MUNDANE MYSTERIES: Why Do We Call It “Eggnog”?

You probably had eggnog over Christmas. (Heck, you probably still have some eggnog leftover in your fridge right now).  But while it’s definitely delicious, why is it called “eggnog”?

The “egg” part doesn’t really need an explanation, does it? Eggs are the foundation of eggnog, with their yolks usually being combined with other elements like milk, sugar, alcohol, and spices before whisking in beaten egg whites. But what about the “nog” part? Well, eggnog’s second syllable isn’t quite as straightforward as its first, but we can look to some old-fashioned words for its potential genesis.

First, there’s the Noggin Theory. Before it became a slang term for “head”, “noggin” described a small drinking container like a cup/mug. The word “noggin” actually dates back to at least the late 1500s. Then, by the mid-1600s, people were using noggin to describe what went into a noggin (which was usually liquor or spirits). Robert Louis Stevenson even mentioned it in Treasure Island in the early 1880s.

Then, there’s the Nog Theory. It’s possible that “eggnog”, which first entered the lexicon by way of an 1825 John Neal novel, arose directly from noggin, since eggnog did contain liquor & you’d usually drink it from a small mug. But by the late 1800s, “nog” had begun showing up as a word of its own, as it was a potent type of beer from Norfolk, England. While today’s eggnog traditionally features liquor, “posset” (the medieval milk drink that inspired eggnog) could also contain ale or wine. Still, it’s not really clear where the word “nog” truly originated. And even if eggnog was inspired by nog, noggin was probably still part of its creation.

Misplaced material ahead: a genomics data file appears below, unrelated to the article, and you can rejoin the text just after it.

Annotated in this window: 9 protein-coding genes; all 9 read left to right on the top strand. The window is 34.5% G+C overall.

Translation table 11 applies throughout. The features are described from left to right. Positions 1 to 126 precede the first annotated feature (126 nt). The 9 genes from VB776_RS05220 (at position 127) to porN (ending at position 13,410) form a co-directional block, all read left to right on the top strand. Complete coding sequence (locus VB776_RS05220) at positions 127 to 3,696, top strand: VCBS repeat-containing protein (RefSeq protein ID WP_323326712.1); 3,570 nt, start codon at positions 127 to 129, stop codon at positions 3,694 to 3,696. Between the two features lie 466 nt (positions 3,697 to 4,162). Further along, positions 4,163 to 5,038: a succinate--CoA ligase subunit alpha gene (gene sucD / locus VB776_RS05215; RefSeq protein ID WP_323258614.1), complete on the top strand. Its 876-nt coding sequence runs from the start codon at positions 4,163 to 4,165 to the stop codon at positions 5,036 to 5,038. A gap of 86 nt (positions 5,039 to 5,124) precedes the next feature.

And there’s the Grog Theory. In 1740, British admiral Edward Vernon ordered his sailors to start diluting their rum ration with water to avoid consuming their entire allotment all at once. The admiral’s men referred to their leader as “Old Grog” because of the rough silky fabric he wore as part of his uniform, which was called a “grogram”. So, as a jab at the admiral, the sailors co-opted his nickname & began referring to their watered-down drink as “grog”. Interestingly, Treasure Island also mentioned grog, too, which has led some to suggest that eggnog is actually just a truncation of “egg” & “grog.”

I’m not sure what would be more confusing to a server nowadays: ordering a mug of “egg-and-grog”, or asking them to give you a “nog”. Wherever the delicious drink’s name came from, enjoy what’s left of your eggnog & what’s left of 2023!

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